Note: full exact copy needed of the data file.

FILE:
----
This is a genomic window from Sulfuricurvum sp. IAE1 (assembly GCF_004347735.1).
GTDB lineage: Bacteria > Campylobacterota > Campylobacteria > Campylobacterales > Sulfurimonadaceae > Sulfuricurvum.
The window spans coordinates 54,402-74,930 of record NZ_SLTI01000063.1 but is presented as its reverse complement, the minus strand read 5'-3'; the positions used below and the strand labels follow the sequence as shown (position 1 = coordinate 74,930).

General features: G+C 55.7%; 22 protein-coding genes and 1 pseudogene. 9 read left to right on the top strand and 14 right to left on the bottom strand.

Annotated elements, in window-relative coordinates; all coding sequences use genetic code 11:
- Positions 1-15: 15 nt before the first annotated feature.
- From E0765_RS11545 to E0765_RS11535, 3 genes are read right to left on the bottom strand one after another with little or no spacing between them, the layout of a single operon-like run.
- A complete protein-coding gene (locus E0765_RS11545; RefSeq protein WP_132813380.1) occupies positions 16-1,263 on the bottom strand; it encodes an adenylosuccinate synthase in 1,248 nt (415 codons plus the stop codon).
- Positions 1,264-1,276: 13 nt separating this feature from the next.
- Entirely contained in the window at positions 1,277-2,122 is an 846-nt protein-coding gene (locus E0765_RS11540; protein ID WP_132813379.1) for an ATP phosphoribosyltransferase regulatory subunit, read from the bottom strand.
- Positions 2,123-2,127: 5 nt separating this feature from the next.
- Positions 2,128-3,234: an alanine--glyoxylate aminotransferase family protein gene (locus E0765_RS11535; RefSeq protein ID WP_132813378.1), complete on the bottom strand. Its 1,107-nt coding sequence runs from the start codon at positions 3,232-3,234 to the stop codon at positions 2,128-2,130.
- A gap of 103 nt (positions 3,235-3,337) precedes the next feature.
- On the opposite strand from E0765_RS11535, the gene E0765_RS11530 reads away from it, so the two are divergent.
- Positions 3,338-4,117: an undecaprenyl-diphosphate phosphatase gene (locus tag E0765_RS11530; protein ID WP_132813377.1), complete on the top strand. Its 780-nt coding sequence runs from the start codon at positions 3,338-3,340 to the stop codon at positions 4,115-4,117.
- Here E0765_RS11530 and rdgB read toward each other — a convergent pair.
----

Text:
This is a genomic window from Sulfuricurvum sp. IAE1 (assembly GCF_004347735.1).
GTDB lineage: Bacteria > Campylobacterota > Campylobacteria > Campylobacterales > Sulfurimonadaceae > Sulfuricurvum.
The window spans coordinates 54,402-74,930 of record NZ_SLTI01000063.1 but is presented as its reverse complement, the minus strand read 5'-3'; the positions used below and the strand labels follow the sequence as shown (position 1 = coordinate 74,930).

General features: G+C 55.7%; 22 protein-coding genes and 1 pseudogene. 9 read left to right on the top strand and 14 right to left on the bottom strand.

Annotated elements, in window-relative coordinates; all coding sequences use genetic code 11:
- Positions 1-15: 15 nt before the first annotated feature.
- From E0765_RS11545 to E0765_RS11535, 3 genes are read right to left on the bottom strand one after another with little or no spacing between them, the layout of a single operon-like run.
- A complete protein-coding gene (locus E0765_RS11545; RefSeq protein WP_132813380.1) occupies positions 16-1,263 on the bottom strand; it encodes an adenylosuccinate synthase in 1,248 nt (415 codons plus the stop codon).
- Positions 1,264-1,276: 13 nt separating this feature from the next.
- Entirely contained in the window at positions 1,277-2,122 is an 846-nt protein-coding gene (locus E0765_RS11540; protein ID WP_132813379.1) for an ATP phosphoribosyltransferase regulatory subunit, read from the bottom strand.
- Positions 2,123-2,127: 5 nt separating this feature from the next.
- Positions 2,128-3,234: an alanine--glyoxylate aminotransferase family protein gene (locus E0765_RS11535; RefSeq protein ID WP_132813378.1), complete on the bottom strand. Its 1,107-nt coding sequence runs from the start codon at positions 3,232-3,234 to the stop codon at positions 2,128-2,130.
- A gap of 103 nt (positions 3,235-3,337) precedes the next feature.
- On the opposite strand from E0765_RS11535, the gene E0765_RS11530 reads away from it, so the two are divergent.
- Positions 3,338-4,117: an undecaprenyl-diphosphate phosphatase gene (locus tag E0765_RS11530; protein ID WP_132813377.1), complete on the top strand. Its 780-nt coding sequence runs from the start codon at positions 3,338-3,340 to the stop codon at positions 4,115-4,117.
- Here E0765_RS11530 and rdgB read toward each other — a convergent pair.